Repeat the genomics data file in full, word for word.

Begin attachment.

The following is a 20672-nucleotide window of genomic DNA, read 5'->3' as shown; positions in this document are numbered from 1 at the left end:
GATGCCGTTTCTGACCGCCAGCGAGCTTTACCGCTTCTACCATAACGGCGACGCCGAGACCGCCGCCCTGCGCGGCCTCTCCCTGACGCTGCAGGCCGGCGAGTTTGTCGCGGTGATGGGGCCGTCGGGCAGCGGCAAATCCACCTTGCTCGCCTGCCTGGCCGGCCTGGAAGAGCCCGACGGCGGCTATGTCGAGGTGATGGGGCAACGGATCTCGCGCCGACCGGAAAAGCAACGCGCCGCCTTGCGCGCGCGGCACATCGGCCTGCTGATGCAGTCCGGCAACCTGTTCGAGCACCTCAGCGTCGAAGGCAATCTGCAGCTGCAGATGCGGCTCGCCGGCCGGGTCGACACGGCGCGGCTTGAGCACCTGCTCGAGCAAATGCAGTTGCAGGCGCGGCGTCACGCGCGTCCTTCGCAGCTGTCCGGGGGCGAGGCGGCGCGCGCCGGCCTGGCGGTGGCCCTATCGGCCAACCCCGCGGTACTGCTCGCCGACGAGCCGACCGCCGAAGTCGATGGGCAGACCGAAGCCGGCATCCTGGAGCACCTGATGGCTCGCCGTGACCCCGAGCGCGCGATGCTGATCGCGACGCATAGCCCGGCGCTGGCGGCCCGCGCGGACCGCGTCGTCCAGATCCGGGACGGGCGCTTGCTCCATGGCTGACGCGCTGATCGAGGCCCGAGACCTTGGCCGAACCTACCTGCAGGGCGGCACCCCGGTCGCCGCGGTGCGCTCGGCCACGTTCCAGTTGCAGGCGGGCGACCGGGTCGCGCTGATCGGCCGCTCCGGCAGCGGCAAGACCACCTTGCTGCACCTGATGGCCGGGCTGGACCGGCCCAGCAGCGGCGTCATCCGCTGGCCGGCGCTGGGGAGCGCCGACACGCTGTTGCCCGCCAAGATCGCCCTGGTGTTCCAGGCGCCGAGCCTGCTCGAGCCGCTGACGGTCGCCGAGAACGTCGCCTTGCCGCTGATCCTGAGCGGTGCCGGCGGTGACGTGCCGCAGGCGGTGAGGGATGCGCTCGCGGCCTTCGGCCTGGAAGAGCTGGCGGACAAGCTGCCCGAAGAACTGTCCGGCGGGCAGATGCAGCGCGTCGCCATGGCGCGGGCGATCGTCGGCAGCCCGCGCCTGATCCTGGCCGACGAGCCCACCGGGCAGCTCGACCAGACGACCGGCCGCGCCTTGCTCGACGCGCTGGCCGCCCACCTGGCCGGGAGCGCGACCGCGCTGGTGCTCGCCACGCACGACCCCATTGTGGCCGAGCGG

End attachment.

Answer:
The following is a 20672-nucleotide window of genomic DNA, read 5'->3' as shown; positions in this document are numbered from 1 at the left end:
GATGCCGTTTCTGACCGCCAGCGAGCTTTACCGCTTCTACCATAACGGCGACGCCGAGACCGCCGCCCTGCGCGGCCTCTCCCTGACGCTGCAGGCCGGCGAGTTTGTCGCGGTGATGGGGCCGTCGGGCAGCGGCAAATCCACCTTGCTCGCCTGCCTGGCCGGCCTGGAAGAGCCCGACGGCGGCTATGTCGAGGTGATGGGGCAACGGATCTCGCGCCGACCGGAAAAGCAACGCGCCGCCTTGCGCGCGCGGCACATCGGCCTGCTGATGCAGTCCGGCAACCTGTTCGAGCACCTCAGCGTCGAAGGCAATCTGCAGCTGCAGATGCGGCTCGCCGGCCGGGTCGACACGGCGCGGCTTGAGCACCTGCTCGAGCAAATGCAGTTGCAGGCGCGGCGTCACGCGCGTCCTTCGCAGCTGTCCGGGGGCGAGGCGGCGCGCGCCGGCCTGGCGGTGGCCCTATCGGCCAACCCCGCGGTACTGCTCGCCGACGAGCCGACCGCCGAAGTCGATGGGCAGACCGAAGCCGGCATCCTGGAGCACCTGATGGCTCGCCGTGACCCCGAGCGCGCGATGCTGATCGCGACGCATAGCCCGGCGCTGGCGGCCCGCGCGGACCGCGTCGTCCAGATCCGGGACGGGCGCTTGCTCCATGGCTGACGCGCTGATCGAGGCCCGAGACCTTGGCCGAACCTACCTGCAGGGCGGCACCCCGGTCGCCGCGGTGCGCTCGGCCACGTTCCAGTTGCAGGCGGGCGACCGGGTCGCGCTGATCGGCCGCTCCGGCAGCGGCAAGACCACCTTGCTGCACCTGATGGCCGGGCTGGACCGGCCCAGCAGCGGCGTCATCCGCTGGCCGGCGCTGGGGAGCGCCGACACGCTGTTGCCCGCCAAGATCGCCCTGGTGTTCCAGGCGCCGAGCCTGCTCGAGCCGCTGACGGTCGCCGAGAACGTCGCCTTGCCGCTGATCCTGAGCGGTGCCGGCGGTGACGTGCCGCAGGCGGTGAGGGATGCGCTCGCGGCCTTCGGCCTGGAAGAGCTGGCGGACAAGCTGCCCGAAGAACTGTCCGGCGGGCAGATGCAGCGCGTCGCCATGGCGCGGGCGATCGTCGGCAGCCCGCGCCTGATCCTGGCCGACGAGCCCACCGGGCAGCTCGACCAGACGACCGGCCGCGCCTTGCTCGACGCGCTGGCCGCCCACCTGGCCGGGAGCGCGACCGCGCTGGTGCTCGCCACGCACGACCCCATTGTGGCCGAGCGG